New study: Microplastics found in all beached dolphins, whales, and seals
"Our findings are not good news," says Brendan Godley, of the University of Exeter.
- 50 beached dolphins, whales, and seals were tested in Great Britain.
- All had microplastics in their digestive tract — mostly in the stomach.
- 84 percent were synthetic plastics; of those, 60 percent were nylon.
Scientists studied the bodies of dolphins, whales, and seals that washed ashore in the United Kingdom. Every single one of them had microplastics in them.
Sites where the animals had washed ashore
The University of Exeter and Plymouth Marine Laboratory (PML) examined the bodies of the animals and made the discovery. In all, 50 animals were studied, and they represented 10 distinct species of seals, whales, and dolphins.
"It is disconcerting that we have found microplastic in the gut of every single animal we have investigated in this study," said Dr. Penelope Lindeque, from PML.
The vast majority of the microplastics — 84 percent — were "synthetic" fibers, which come from washing synthetic clothing, fishing nets, and — gasp! — toothbrushes. The most prevalent particle type was nylon, at about 60 percent.
Types of microplastics found.
The rest were fragments (defined as smaller than 5 millimeters, or about 0.20 inches) from plastic bottles and other consumer packaging, runoff from tires and paint on roads, and more. Some enter the food chain via the fish that these animals feed on, such as mackerel — which have consumed the microplastics along the way themselves — in what's known as trophic transfer. In other words, not from directly ingesting plastic. Others enter the food chain when plankton eat tiny microbeads.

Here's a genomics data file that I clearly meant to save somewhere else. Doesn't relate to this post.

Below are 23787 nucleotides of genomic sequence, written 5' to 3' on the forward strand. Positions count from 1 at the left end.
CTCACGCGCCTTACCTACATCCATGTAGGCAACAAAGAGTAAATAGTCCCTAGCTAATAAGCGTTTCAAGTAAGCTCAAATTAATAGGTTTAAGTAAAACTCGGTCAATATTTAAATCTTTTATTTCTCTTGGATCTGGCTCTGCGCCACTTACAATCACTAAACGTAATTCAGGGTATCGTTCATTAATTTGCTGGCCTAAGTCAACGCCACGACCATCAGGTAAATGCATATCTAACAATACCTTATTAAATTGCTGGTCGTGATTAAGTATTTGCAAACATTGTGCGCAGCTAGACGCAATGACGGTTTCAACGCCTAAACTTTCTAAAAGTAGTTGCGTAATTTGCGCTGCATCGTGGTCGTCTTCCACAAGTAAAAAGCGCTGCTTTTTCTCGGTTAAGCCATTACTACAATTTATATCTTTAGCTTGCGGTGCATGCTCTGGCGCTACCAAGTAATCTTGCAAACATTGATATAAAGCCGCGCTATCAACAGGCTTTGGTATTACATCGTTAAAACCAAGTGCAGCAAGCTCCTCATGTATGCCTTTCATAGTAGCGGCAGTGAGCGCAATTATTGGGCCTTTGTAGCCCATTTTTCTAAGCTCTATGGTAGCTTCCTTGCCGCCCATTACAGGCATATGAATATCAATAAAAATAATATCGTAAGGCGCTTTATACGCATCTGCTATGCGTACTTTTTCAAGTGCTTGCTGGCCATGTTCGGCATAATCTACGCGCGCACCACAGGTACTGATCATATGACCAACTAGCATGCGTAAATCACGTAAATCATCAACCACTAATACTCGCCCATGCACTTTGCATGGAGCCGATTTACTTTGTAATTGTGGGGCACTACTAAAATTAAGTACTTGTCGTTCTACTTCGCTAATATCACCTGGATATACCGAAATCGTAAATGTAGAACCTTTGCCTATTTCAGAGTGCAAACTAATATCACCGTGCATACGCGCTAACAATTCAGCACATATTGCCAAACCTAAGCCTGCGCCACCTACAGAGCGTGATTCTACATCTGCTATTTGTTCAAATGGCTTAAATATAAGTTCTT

Previous research has led to the conclusion that organ damage is possible, depending on the animal involved and how much microplastic is consumed. Notably, pesticides are "attracted" the surfaces of plastic, which means they can build over time in the body of an animal that has ingested some of those plastics.
Sources of plastic that end up in the food chain.
In these cases, however, because the number of particles was relatively low, at a mean of 5.5 particles per animal, it's assumed that all would have passed through the animals. Notably, however, the stomach was the primary location of most of them, which means they linger there.
Still, this study at least sets a benchmark that future studies will build on.
"Marine mammals are ideal sentinels of our impacts on the marine environment, as they are generally long-lived and many feed high up in the food chain. Our findings are not good news," said Brendan Godley, of the University of Exeter.
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